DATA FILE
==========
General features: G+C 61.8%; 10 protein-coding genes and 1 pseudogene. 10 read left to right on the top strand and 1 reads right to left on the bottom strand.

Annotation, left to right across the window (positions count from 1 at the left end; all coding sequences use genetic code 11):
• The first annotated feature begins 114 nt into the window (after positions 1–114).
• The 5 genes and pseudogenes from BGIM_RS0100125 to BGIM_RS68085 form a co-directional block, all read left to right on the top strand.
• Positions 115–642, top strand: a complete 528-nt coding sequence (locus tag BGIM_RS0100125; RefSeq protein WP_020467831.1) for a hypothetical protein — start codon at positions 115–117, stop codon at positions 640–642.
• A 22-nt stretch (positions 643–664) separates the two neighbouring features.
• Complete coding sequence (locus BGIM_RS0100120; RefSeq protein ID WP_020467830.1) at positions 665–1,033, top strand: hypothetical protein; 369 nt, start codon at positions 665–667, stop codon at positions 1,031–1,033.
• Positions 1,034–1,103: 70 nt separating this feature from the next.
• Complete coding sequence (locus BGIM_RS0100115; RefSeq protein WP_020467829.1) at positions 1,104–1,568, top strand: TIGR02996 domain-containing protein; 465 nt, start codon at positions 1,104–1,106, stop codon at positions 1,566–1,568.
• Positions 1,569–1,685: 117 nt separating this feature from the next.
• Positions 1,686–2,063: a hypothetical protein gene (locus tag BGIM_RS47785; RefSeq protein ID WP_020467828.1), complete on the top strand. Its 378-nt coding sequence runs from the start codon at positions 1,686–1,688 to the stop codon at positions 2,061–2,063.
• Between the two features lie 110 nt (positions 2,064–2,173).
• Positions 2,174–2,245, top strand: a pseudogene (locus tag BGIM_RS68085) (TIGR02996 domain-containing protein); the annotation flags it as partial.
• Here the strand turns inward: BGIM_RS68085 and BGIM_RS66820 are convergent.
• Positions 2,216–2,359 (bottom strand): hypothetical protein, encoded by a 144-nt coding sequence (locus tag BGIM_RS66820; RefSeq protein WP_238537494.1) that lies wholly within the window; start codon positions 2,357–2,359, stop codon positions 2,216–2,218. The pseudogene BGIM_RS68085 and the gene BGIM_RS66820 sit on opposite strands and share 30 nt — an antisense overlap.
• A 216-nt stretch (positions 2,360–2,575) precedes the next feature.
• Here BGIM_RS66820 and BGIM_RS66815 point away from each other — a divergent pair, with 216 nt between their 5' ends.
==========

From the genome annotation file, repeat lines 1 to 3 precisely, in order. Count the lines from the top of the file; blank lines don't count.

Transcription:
General features: G+C 61.8%; 10 protein-coding genes and 1 pseudogene. 10 read left to right on the top strand and 1 reads right to left on the bottom strand.

Annotation, left to right across the window (positions count from 1 at the left end; all coding sequences use genetic code 11):
• The first annotated feature begins 114 nt into the window (after positions 1–114).